Tomsic said one factor they are watching is legislation working its way through Congress that could mean more online sales taxes collected for places like Blaine.
One bill, called the Marketplace Fairness Act, would require all businesses with annual sales exceeding $1 million to collect sales tax based on the place where products are sent.
Currently in Washington, only online companies that have a physical presence in the state are required to collect sales tax, said Mike Gowrylow of the state Department of Revenue.
The Department of Revenue estimates that if the Marketplace Fairness Act passes, Whatcom County would collect nearly $1 million in additional sales taxes in 2014, increasing to $5.4 million in 2017.
"It would have a positive impact on Blaine tax receipts," Tomsic said.
The mail-order boom is also having indirect benefits to the Blaine economy, he said. When Canadians comes into town to pick up packages, they also fill up the gas tank and get something to eat.
"They view Blaine as a second home and shop here like they would in their neighborhood," Tomsic said.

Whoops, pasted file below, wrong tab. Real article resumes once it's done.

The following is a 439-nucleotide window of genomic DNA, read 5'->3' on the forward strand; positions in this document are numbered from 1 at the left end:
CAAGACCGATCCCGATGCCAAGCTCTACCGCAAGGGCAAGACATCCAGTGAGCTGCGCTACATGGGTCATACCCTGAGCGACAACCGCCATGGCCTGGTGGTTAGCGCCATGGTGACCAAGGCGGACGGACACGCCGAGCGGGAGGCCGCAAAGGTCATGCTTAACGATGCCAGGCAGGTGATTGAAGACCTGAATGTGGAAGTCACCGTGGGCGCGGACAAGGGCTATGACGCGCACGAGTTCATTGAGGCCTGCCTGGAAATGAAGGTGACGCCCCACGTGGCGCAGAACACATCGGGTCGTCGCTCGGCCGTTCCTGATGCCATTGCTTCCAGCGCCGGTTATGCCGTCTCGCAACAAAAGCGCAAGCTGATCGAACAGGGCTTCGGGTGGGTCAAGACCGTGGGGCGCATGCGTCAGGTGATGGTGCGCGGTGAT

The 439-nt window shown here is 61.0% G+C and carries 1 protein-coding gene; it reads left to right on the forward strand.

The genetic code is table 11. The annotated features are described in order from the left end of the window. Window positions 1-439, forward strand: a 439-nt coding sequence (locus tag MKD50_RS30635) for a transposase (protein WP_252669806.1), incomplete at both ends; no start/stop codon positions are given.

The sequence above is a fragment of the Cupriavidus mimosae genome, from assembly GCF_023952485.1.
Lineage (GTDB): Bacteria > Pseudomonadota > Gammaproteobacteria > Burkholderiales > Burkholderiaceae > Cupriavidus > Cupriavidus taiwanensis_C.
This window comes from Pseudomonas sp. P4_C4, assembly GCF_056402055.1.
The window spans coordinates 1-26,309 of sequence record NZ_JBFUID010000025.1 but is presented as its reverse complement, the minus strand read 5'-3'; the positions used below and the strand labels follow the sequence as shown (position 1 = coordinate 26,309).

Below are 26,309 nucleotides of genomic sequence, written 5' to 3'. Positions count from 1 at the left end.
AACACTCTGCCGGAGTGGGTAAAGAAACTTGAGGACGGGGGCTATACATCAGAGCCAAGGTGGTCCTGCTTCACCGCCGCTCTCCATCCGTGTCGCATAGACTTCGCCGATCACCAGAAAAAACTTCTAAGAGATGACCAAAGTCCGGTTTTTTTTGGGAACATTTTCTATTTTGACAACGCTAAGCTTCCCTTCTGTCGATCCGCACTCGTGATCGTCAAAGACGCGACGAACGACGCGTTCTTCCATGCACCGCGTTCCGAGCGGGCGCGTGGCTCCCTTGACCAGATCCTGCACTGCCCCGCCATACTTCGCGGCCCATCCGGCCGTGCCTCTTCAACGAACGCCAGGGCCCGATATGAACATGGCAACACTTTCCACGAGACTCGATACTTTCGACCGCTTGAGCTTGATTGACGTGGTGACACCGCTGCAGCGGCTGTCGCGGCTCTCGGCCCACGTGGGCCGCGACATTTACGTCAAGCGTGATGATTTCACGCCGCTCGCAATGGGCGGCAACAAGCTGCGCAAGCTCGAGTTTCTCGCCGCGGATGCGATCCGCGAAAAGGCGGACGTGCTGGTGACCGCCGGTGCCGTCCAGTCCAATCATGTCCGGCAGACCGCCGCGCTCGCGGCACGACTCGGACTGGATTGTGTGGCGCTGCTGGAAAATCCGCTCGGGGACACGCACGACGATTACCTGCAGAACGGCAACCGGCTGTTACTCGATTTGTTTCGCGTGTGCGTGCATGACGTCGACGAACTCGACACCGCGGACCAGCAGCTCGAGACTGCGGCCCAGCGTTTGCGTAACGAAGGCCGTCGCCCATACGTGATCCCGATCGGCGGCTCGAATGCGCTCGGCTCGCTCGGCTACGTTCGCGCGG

RETAIL SALES RISE ACROSS WHATCOM COUNTY
Last year, taxable retail sales totaled nearly $3.3 billion in Whatcom County, a 7.8 percent increase compared to 2011, according to a new report from the Washington Department of Revenue.
Retail trade, a subcategory that focuses on products sold at stores, totaled slightly more than $1.6 billion last year, up 7.2 percent over 2011.
Whatcom's increases were higher than the state average. Last year, state taxable retail sales rose 5.1 percent to $109.1 billion, while retail trade rose 5.3 percent to $50.5 billion.
In terms of what people bought in Whatcom County last year, the biggest yearly increases came in e-commerce/mail orders (up 33 percent), RV, boat and motorcycle sales (up 20.8 percent) and clothing/accessories (up 10.5 percent).
Big box stores continued to dominate retail trade in Whatcom County, generating $437.4 million last year, a 7.7 percent increase. Sales at restaurants rose 6.4 percent to $306.3 million.